Monday, February 12, 2018

Two videos from PBS Eons for Darwin Day

Happy Darwin Day!  Just as I did last year and the year before, I'm celebrating Charles Darwin's birthday with a series of PBS videos on the subject of evolution.  This time, I'm not sharing clips of a television program, but videos from a PBS Digital Studios project, PBS Eons, which explores the history of life on Earth primarily through fossils.  As a paleontologist, I approve.

I begin with the one video so far in which Darwin is mentioned, 'Living Fossils' Aren't Really a Thing.  That's true even though Darwin himself coined the term.

Crocodiles, horseshoe crabs and tuatara are animals that have persisted for millions of years, said to have gone unchanged since the days of the dinosaurs. But even the most ancient-looking organisms show us that evolution is always at work.
Looks like I'll have to stop using the term and show this video to people who still do.

I conclude with a video I plan on showing to my students this week, A Brief History of Geologic Time.

By looking at the layers beneath our feet, geologists have been able to identify and describe crucial episodes in life’s history. These key events frame the chapters in the story of life on earth and the system we use to bind all these chapters together is the Geologic Time Scale.
I mention all the concepts and nearly all the people involved in my lecture on geologic time, so I may as well use a professionally produced and informative video to introduce them.  I hope my students like it as much as I do.

I plan on sharing more of these videos in the future.  In the meantime, stay tuned for posts about Valentine's Day and Paczki Day before returning to The science of the Winter Olympics from ASAPScience and the winners of 2018 WGA Awards.


  1. Hey PS, I enjoyed the vidz here, I like this kind of stuff, but no, I have no science, paleontology, or related background, heh, heh, heh, heh, heh {:-) ... (my life I done basically worked in the printing industry and played music, that's it). Darwin though, was a very importante figure, and frankly still is. Later PS

    1. Thanks for stopping by and appreciating the videos. On the one hand, they're scientifically accurate and informative enough that I learn things from them. On the other, they work as educational videos for anyone interested in science.

      I should read your blog for the answer, but what instrument do you play?

    2. I mainly done quite a bit of lead vocals with bands years back, but was also known for blues harps, I had a set to piano scale, and used effects and distortion playing them, so creating a quite different sound mixed in. But I also played a little fife and trumpet on some stuff back then, some carrib type percussions. I never considered myself a guitarist, but have played alot of guitar. I have a keyboards synthesizer at home now, for some additional fun. But also worked with quite a few artists bands, that I knew, and for a couple, had input on their sound and stage setup.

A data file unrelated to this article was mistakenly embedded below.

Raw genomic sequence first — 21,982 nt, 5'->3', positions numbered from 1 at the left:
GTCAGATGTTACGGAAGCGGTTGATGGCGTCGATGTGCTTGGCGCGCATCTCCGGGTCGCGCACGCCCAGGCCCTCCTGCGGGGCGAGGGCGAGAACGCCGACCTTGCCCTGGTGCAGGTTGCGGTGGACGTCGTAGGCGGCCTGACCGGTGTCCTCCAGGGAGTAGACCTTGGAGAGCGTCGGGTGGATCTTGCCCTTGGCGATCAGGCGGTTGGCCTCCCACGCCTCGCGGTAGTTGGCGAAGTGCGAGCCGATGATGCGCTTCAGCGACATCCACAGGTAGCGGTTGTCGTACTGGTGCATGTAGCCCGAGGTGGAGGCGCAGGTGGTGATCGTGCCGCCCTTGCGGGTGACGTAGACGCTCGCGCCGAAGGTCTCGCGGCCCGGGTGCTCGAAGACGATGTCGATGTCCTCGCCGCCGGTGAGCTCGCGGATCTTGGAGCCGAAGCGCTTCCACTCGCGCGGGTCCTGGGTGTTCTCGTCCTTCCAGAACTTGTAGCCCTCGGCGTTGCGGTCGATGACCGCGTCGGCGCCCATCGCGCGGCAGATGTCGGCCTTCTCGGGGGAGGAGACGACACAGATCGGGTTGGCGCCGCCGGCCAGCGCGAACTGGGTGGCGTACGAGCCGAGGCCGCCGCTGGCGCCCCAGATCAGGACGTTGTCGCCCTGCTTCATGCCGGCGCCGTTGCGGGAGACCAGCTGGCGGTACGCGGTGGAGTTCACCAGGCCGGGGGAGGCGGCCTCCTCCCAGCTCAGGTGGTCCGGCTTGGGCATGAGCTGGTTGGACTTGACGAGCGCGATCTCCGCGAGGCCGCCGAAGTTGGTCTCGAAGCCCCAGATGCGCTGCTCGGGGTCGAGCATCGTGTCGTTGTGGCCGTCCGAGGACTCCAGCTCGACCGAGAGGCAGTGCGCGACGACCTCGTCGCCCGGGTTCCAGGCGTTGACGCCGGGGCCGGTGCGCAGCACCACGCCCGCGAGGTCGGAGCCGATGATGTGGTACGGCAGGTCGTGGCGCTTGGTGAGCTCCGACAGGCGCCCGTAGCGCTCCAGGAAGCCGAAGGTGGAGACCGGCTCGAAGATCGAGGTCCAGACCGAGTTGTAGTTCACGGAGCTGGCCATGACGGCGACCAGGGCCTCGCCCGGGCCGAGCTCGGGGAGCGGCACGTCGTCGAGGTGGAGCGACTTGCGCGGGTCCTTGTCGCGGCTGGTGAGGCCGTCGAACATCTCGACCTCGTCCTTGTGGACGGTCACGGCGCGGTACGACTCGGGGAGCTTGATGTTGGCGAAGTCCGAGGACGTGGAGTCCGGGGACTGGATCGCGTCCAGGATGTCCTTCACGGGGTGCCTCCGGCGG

3. This comment has been removed by the author.

    4. Thanks for answering. I was a musician myself, but always an amateur. I started off on French horn, but I was unsuited for it -- too big a mouth (in more ways than one). My band director switched me to tuba. I also played baritone and contrabass bugle in drum corps.

  2. I've always been a bit suspicious of the "living fossil" concept. Another animal sometimes cited is the coelacanth, but while immediately recognizable as similar to its ancestor, the modern coelacanth is much bigger and differs in other ways.

    I'd heard before about William Smith, mentioned in the second video, and known in his time as "Strata Smith". He came from working-class origins but rose to become a true giant of science, not an easy thing to accomplish in the class-obsessed British society of the time.

    I just started a subscription to CuriosityStream, and so far I'm impressed. They have a lot of programs on science, including evolutionary biology, and it's only four bucks a month. You can't embed them on a blog, unfortunately.

    1. I wrote about the coelacanth in Song for a living fossil five years ago. Yes, I perpetuated the stereotype.

      I mention William Smith and his humble origins in my lectures on geologic time every semester. I plan on giving one of them tomorrow, and I also plan on showing the second video to my students.

      If I watched documentaries with my wife instead of dramas and comedies, I'd have a subscription as well. I mentioned how impressed I am with the service when I wrote about 2017's top science stories, saying "CuriosityStream has risen from nowhere to being what I consider to be a reputable source in very little time." I'm not surprised you are impressed with it.

      You can embed their YouTube ads, which is what I do.